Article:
Opinion |

Limits on the Prime Minister’s Responsibility

Israel Harel
Israel Harel
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Opposition Leader Benjamin Netanyahu, last week.
Opposition Leader Benjamin Netanyahu, last week.Credit: Avishag Shaar-Yashuv
Israel Harel
Israel Harel

During last year’s riots, Arabs murdered Jews, torched homes, burned synagogues, blocked major roads, burned and trampled symbols of government and besieged communities, army bases and an airport used for military operations.

The prime minister at the time, Benjamin Netanyahu, the great strategist, got vertigo and didn’t properly read the campaign map. He focused on the fighting with Hamas in the south while neglecting the critical domestic front, whose long-term strategic implications are many times more important than yet another round of fighting against Hamas.

The chorus of voices now demanding that Netanyahu be called to account over his responsibility for that same year’s fatal stampede at Mount Meron never demanded (back then) that he take responsibility for the multi-alarm failure over the riots.

Because the banner of revolt was raised by “an oppressed minority that went out to protest against years of discrimination,” Netanyahu was lauded rather than condemned for letting it “vent.”

Netanyahu has evaded responsibility in many cases. But he, like any prime minister, is not responsible for the safety of the Lag Ba’omer festivities at Mount Meron, or for any of the other festivals that frequently take place throughout the country. That’s also the view of much of the public.

Following Netanyahu’s appearance before Meron disaster commission of inquiry, his Likud party’s polling numbers improved (and Netanyahu and Likud are synonymous). As long as voters feel that Netanyahu is always being judged harshly while his rivals are judged leniently, support for him will only continue to increase.

Right now, a series of events are taking place in Tel Aviv’s Yarkon Park and tens of thousands of people are coming to each of them. If heaven forbid a disaster occurred at any one of them, nobody would dream of blaming Prime Minister Yair Lapid. (Does anyone remember the Arad Festival disaster?)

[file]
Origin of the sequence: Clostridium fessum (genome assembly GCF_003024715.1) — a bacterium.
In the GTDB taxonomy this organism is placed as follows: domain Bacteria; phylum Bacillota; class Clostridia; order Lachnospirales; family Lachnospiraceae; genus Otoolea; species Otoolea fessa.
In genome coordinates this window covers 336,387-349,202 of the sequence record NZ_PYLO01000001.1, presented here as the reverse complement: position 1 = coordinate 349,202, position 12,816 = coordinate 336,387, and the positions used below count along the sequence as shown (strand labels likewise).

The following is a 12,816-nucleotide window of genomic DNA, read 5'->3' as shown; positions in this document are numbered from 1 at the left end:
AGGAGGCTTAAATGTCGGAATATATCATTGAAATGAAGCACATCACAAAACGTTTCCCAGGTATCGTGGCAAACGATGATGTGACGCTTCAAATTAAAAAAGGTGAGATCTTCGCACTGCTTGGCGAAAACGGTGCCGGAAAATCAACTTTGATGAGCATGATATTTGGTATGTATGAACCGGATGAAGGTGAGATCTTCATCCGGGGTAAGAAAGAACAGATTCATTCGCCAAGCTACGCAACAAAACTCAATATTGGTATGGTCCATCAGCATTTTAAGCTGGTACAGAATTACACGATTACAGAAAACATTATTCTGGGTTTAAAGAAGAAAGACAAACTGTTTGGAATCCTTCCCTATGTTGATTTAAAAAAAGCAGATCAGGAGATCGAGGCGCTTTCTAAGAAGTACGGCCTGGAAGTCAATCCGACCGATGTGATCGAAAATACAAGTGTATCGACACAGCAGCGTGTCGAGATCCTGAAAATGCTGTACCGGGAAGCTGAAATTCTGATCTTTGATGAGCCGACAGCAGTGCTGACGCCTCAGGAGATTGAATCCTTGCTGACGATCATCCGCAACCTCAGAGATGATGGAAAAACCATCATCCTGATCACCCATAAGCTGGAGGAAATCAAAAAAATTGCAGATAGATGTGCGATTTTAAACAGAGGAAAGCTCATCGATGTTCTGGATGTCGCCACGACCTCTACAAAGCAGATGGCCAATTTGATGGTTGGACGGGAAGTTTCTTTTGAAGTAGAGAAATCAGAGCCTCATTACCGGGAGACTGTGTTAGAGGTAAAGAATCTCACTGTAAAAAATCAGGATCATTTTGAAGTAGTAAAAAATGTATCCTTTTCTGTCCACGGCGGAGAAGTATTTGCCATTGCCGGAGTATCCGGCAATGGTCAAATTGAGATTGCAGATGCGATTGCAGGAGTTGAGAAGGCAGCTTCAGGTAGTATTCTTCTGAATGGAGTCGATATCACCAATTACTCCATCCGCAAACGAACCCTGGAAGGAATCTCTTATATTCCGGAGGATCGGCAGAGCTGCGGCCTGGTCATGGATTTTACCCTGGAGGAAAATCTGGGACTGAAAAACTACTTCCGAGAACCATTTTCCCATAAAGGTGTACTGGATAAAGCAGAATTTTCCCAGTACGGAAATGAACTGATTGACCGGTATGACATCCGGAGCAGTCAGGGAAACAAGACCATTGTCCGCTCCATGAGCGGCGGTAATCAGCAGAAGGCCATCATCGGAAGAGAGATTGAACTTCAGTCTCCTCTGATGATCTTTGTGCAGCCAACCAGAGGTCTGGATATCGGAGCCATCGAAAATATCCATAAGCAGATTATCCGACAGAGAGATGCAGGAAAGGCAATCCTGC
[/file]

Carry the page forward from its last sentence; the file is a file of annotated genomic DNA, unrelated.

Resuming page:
Even Tel Aviv Mayor Ron Huldai, whom the public likes, probably wouldn’t be accused of evading responsibility. And Culture Minister Chili Tropper, whom the media (rightly) loves, certainly wouldn’t be.

Responsibility for the Meron celebrations rests with the Religious Services Ministry, the most forsaken (and therefore unnecessary) executive branch agency in the country. In light of the way senior officials from the ministry have utterly shirked responsibility for the stampede, one can deduce how they behave on all the other issues, including the most sensitive ones affecting individuals and families.

Three decades ago, in exchange for his support for the Oslo Accords, then-Prime Minister Yitzhak Rabin gave Shas Chairman Arye Dery the religious services portfolio. Dery quickly put his own people in every position that provides religious services and did whatever he pleased with the services. He even created fictitious jobs for party functionaries and relatives, and the Civil Service Commission approved them.

The media periodically railed about the corruption, but it focused on Dery and his people. Nobody claimed that Rabin, as prime minister, was responsible for the ministry’s unethical behavior. On the contrary, since the goal (Oslo) justified the means, Rabin was lauded for the brilliant political move.

His successor, Netanyahu, also very well understood that to ensure his remaining in power, the religious service turf “belonged” to Shas. And what about the nepotism, the corruption of the civil service and the debasement of vital religious services that at least some of the public needs? “They’re still allowed to do it.”

When Dery became interior minister, an entrenched bastion was created, and in practice, the Shas chairman also controlled the Religious Services Ministry. Dery, in his “holy” way, had secured a monopolistic grip for Shas and the ultra-Orthodox in general over the budgets of the two ministries. Through these budgets, he funded mass events like those at Meron and a similar one in Netivot.

That funding paid nice dividends at the ballot box in an age of recurring elections. And now Lapid, with the open encouragement of Netanyahu’s opponents, is wooing the ultra-Orthodox.

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